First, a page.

Published: October 22nd, 2015

Deerhunter is six albums and an EP into their career. I am happy to report that this veritable indie rock band still sounds hungry and young. Dreamy fuzz guitars swirl amongst funky synth grooves creating a shoegazey dream pop sound for this veritable indie rock band. These new sounds come after 2013’s Monomania, which had a heavier, garage rock feel on the record as a whole. Also, it’s the band’s first work since lead singer Bradford Cox’s sever car accident in 2014.


The opening track All the Same starts off with one continuous note from a synth; then a blissful organ with intertwining guitars and a groovy little rhythm section fills out the overall tone of the album.  “My home, anywhere/ Expect no comforts/ save for air/ Take it anyway/ I could leave or I could stay/ Wouldn’t matter much to me.” On Fading Frontier, this is a band that seems to have reached a sense of maturation, an acceptance and positive outlook on their future. Living My Life develops a dancey bass riff intertwining with shimmering, frizzy keyboards and guitars. Breaker continues in the dreamy vein of the album with a guitar riff reminiscent of Mac Demarco’s entire career. Ad Astra, the only song on the album written by guitarist Lockett Pundt instead of Cox, is the albums trippiest soundscape. A mix of droning guitar sound and wistful keyboards and vocals play with the song, where it ends with what seems to be an old country folk song blaring from an AM radio. Art rock at it’s finest.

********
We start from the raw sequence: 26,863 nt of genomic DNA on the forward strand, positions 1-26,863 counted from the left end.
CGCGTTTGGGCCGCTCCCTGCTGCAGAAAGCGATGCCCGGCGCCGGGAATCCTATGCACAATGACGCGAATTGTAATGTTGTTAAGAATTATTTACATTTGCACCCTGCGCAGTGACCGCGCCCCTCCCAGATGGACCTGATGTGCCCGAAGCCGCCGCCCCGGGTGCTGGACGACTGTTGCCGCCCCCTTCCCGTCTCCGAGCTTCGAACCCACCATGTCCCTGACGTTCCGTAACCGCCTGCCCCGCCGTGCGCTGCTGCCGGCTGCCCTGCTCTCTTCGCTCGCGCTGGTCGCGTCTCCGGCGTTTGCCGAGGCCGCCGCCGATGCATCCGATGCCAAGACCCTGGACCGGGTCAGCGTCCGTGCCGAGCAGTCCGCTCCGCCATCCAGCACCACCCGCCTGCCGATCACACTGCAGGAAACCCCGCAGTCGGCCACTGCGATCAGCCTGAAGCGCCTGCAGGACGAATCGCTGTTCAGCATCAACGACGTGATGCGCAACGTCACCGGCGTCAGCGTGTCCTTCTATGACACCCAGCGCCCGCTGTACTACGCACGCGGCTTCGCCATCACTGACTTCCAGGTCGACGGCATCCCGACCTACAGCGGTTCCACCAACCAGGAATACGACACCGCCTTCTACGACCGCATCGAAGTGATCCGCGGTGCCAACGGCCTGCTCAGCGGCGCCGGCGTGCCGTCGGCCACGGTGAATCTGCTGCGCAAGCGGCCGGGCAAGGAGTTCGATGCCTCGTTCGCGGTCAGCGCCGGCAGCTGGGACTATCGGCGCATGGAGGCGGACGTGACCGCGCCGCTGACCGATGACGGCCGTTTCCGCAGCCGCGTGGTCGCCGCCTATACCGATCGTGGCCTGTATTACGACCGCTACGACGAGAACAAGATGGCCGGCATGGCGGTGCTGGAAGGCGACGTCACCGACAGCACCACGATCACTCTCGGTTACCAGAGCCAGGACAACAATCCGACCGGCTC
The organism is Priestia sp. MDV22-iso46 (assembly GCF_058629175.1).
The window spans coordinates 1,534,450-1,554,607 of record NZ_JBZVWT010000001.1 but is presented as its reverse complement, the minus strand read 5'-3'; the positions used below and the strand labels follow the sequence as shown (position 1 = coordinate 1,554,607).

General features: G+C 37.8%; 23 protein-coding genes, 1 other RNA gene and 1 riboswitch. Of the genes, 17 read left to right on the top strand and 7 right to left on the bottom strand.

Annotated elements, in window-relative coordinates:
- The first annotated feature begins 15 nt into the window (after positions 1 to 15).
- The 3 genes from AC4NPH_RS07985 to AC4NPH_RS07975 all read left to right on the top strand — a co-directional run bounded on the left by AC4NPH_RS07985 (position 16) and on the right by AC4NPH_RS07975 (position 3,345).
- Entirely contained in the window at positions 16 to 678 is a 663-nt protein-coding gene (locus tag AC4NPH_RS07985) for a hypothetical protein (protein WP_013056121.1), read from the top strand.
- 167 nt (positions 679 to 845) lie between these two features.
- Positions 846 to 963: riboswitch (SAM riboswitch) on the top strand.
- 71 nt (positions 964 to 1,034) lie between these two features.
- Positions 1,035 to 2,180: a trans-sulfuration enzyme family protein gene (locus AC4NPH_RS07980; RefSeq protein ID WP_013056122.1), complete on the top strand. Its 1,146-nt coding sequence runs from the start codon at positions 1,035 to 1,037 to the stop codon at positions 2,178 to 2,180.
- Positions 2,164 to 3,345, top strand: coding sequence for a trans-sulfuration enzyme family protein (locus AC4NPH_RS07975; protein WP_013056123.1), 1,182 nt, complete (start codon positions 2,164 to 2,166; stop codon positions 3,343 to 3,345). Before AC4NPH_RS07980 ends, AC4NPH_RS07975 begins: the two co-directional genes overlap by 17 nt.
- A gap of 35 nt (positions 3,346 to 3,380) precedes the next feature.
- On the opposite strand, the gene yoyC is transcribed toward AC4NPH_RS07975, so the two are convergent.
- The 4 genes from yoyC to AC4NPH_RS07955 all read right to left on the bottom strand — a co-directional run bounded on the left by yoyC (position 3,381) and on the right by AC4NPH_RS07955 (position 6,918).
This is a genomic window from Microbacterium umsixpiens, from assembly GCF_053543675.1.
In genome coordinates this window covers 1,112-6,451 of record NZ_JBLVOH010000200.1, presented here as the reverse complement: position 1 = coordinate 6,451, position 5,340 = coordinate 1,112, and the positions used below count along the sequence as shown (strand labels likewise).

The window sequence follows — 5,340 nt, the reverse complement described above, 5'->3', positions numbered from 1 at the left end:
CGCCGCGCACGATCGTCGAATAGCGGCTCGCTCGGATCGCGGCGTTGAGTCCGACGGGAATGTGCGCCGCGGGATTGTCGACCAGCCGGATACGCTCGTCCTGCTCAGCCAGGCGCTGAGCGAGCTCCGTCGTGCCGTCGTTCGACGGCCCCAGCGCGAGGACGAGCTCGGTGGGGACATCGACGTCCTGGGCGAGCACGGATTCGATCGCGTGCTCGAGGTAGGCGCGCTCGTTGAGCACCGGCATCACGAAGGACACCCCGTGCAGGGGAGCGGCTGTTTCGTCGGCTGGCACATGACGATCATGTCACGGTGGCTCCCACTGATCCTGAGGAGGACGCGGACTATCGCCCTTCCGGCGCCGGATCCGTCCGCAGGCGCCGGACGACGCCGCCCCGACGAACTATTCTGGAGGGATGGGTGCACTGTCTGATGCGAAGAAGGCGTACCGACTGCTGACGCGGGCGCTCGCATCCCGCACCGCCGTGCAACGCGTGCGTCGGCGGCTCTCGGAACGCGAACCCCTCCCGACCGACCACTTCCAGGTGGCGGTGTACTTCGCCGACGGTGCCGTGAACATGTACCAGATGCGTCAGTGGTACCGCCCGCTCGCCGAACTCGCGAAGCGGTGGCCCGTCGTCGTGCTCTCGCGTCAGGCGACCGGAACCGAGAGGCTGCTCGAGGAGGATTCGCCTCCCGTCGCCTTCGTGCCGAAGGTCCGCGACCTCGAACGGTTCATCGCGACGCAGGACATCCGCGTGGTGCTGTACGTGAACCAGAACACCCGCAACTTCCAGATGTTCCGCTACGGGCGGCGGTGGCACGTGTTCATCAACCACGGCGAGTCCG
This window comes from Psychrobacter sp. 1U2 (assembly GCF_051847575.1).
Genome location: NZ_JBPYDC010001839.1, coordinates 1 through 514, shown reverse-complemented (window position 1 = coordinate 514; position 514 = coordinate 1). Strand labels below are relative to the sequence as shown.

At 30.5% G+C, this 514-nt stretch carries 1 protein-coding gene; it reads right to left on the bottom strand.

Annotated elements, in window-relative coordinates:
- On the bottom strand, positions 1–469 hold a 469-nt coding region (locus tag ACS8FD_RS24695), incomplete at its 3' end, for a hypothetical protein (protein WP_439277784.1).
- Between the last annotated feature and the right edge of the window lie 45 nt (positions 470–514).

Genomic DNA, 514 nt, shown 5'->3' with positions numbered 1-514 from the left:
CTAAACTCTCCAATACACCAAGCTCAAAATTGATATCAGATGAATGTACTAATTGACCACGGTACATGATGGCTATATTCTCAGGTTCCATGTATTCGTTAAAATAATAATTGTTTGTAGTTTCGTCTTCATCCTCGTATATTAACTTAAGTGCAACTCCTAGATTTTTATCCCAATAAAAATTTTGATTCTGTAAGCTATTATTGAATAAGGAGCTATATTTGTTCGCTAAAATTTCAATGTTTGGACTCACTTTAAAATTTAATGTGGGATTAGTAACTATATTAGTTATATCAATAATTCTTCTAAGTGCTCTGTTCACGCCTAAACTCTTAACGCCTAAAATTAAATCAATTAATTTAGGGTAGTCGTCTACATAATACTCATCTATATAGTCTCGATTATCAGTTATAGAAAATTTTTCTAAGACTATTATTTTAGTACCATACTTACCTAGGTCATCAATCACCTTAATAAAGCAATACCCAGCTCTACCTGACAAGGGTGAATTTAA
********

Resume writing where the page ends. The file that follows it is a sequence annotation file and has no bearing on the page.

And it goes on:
Deerhunter proves on Fading Frontier that not only do they have something to say, but there are new exciting ways in which this band can express it. That same prevailing sense of sadness that encompasses their entire career, never truly makes them a redundant band. With a critical legacy and a bright future ahead of them, Deerhunter is poised to take the indie rock laurels of this decade.